Carbon capture and geological storage (CCS) is a core element in the global strategy to reduce greenhouse gas (GHG) emissions. This paper characterizes and contrasts the emission quantification methods associated with CCS projects from the perspective of voluntary emission reduction initiatives and recent regulatory reporting requirements under the U.S. Environmental Protection Agency (EPA) Greenhouse Gas Reporting Program (GHGRP).

From the regulatory perspective, the U.S. EPA is addressing the mandatory GHG reporting for CO2 injection and potential geological storage, providing a different approach for facilities that supply CO2 to the market, those that inject CO2 for purposes of enhanced oil and gas recovery, and those that are engaging in long-term geological storage. Information gathered under the GHGRP will enable EPA to track the amount of CO2 supplied to the market, injected, and/or stored by U.S. facilities. In addition, where the CO2 injection facilities are also associated with other oil and gas operations, the GHGRP requires quantifying and reporting GHG emissions from those operations where the facilities meet specified regulatory thresholds. This information will be a key element in providing baseline data and activity information for the development of future emission standards and control techniques for GHG emission mitigation in the U.S.

In addition to reporting initiatives, industry is providing guidance to support voluntary GHG reduction initiatives. The American Petroleum Institute (API) and the International Petroleum Industry Environmental Conservation Association (IPIECA) have collaborated on a guideline document to promote the credible, consistent, and transparent quantification of GHG emission reductions from CCS projects (IPIECA/API, 2007). This document emphasizes that the entire range of activities associated with CCS - capture, transport, injection and storage - must be considered in quantifying emissions and emission reductions from CCS operations.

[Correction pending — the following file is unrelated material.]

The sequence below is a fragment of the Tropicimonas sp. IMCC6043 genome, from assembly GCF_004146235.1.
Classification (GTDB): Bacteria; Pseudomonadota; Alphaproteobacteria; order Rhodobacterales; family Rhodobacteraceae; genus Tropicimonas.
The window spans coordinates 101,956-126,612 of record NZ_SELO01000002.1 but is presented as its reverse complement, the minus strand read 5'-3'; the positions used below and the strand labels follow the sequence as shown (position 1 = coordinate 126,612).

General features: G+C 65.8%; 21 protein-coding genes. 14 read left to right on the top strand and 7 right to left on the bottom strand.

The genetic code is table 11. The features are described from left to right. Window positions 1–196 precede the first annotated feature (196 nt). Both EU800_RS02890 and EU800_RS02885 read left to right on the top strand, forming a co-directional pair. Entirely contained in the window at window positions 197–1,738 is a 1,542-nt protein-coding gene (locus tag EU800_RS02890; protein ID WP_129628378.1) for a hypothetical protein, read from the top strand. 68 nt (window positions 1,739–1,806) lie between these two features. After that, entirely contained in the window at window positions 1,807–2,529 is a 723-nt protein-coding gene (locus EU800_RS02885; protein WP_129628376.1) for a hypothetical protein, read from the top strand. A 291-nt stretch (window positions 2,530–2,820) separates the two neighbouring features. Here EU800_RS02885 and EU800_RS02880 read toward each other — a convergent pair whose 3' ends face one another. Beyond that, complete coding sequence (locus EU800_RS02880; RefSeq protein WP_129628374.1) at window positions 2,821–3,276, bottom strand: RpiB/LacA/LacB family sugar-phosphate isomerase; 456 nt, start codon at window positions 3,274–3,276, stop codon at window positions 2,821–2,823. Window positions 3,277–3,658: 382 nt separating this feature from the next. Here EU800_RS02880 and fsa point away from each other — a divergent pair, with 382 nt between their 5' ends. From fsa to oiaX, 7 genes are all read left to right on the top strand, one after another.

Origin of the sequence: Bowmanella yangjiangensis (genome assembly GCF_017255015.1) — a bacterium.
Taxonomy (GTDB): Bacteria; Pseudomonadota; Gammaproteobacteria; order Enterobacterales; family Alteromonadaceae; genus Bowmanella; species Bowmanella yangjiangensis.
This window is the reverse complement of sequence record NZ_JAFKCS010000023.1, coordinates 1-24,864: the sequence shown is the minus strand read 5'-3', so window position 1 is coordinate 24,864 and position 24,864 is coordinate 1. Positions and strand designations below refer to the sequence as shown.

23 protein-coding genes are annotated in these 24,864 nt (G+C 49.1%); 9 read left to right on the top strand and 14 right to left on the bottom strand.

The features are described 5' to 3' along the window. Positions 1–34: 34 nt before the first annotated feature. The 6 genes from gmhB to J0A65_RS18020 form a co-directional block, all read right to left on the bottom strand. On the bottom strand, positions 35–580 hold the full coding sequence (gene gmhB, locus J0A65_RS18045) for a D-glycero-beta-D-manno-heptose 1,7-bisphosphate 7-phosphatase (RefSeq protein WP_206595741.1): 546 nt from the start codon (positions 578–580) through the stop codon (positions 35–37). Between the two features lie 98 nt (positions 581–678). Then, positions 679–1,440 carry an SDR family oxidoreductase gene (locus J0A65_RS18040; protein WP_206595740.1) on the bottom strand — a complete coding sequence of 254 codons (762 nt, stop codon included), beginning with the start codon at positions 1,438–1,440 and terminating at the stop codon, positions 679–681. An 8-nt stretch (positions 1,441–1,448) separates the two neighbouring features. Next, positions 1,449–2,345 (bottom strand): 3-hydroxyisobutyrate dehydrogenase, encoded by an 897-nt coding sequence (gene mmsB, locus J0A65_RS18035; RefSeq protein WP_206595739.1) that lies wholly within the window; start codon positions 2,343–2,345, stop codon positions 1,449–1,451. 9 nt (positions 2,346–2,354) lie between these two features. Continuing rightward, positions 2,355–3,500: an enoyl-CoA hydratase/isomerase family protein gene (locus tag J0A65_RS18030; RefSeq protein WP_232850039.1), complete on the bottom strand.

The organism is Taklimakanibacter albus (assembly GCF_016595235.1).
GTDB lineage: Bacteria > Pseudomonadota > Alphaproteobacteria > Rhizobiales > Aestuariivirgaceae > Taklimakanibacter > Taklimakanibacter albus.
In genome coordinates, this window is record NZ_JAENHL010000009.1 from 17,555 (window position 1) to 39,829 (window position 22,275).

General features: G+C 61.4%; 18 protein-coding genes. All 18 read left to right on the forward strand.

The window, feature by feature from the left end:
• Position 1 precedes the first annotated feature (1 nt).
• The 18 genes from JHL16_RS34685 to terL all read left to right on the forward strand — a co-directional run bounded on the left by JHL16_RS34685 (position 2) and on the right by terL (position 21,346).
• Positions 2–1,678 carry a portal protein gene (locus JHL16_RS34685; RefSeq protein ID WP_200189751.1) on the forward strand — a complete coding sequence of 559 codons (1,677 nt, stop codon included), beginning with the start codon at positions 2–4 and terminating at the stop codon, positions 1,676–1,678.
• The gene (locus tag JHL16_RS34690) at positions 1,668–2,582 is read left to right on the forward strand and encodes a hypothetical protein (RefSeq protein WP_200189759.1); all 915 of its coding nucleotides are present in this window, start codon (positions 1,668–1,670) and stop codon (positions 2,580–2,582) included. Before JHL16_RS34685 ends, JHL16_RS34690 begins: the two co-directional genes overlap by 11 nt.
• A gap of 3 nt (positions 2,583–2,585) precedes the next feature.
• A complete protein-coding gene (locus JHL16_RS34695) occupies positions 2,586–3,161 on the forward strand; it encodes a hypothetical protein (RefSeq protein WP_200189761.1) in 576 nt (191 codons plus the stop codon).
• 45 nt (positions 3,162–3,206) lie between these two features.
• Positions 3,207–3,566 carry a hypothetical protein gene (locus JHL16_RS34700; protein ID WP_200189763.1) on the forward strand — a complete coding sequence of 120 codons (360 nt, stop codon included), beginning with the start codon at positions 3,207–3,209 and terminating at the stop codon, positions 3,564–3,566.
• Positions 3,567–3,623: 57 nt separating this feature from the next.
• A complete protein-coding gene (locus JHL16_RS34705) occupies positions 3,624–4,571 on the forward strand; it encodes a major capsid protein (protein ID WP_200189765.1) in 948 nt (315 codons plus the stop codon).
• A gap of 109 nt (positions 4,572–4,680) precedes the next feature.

This paper will examine common aspects and notable differences between the mandatory reporting programs and voluntary GHG emission reduction activities. It will specifically emphasize collateral characteristics such as the scope of emission sources, accuracy of quantification methods, reporting and monitoring requirements.

Introduction to CCS

CCS applies established technologies to capture, transport and store CO2 emissions from large point sources. Wide deployment of CCS techniques is viewed as essential for addressing climate change, while also providing energy security, creating jobs, and economic prosperity. The International Energy Agency (IEA) states that CCS could reduce global CO2 emissions by 19%, and that without CCS, overall costs to reduce emissions to 2005 levels by 2050 would increase by 70% (IEA, 2009).

CCS refers to the chain of processes that are designed to collect or capture a CO2 gas stream, transport the CO2 to a storage location, and inject the CO2 into a geological formation1 for long-term isolation from the atmosphere (See Figure 1). CCS involves avoiding the release of CO2 emissions to the atmosphere by injecting CO2 and ultimately storing it in a geological formation. The assessment of GHG emission reductions from CCS projects should address all of these elements.

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